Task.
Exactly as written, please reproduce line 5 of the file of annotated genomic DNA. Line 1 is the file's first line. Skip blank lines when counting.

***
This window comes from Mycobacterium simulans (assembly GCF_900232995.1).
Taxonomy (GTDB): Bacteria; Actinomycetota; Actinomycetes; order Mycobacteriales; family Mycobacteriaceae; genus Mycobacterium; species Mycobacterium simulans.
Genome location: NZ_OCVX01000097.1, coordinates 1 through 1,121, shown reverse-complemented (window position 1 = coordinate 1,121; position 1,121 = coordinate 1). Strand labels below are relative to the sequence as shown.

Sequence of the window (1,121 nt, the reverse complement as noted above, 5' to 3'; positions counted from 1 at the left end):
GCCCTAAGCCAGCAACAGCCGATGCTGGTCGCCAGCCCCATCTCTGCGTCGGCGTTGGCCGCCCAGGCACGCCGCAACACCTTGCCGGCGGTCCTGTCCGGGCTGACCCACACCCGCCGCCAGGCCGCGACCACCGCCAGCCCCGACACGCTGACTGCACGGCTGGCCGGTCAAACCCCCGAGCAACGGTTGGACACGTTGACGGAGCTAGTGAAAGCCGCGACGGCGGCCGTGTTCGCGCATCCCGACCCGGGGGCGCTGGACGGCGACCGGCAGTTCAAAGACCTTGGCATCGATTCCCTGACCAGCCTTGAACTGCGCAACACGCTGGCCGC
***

GCCCTAAGCCAGCAACAGCCGATGCTGGTCGCCAGCCCCATCTCTGCGTCGGCGTTGGCCGCCCAGGCACGCCGCAACACCTTGCCGGCGGTCCTGTCCGGGCTGACCCACACCCGCCGCCAGGCCGCGACCACCGCCAGCCCCGACACGCTGACTGCACGGCTGGCCGGTCAAACCCCCGAGCAACGGTTGGACACGTTGACGGAGCTAGTGAAAGCCGCGACGGCGGCCGTGTTCGCGCATCCCGACCCGGGGGCGCTGGACGGCGACCGGCAGTTCAAAGACCTTGGCATCGATTCCCTGACCAGCCTTGAACTGCGCAACACGCTGGCCGC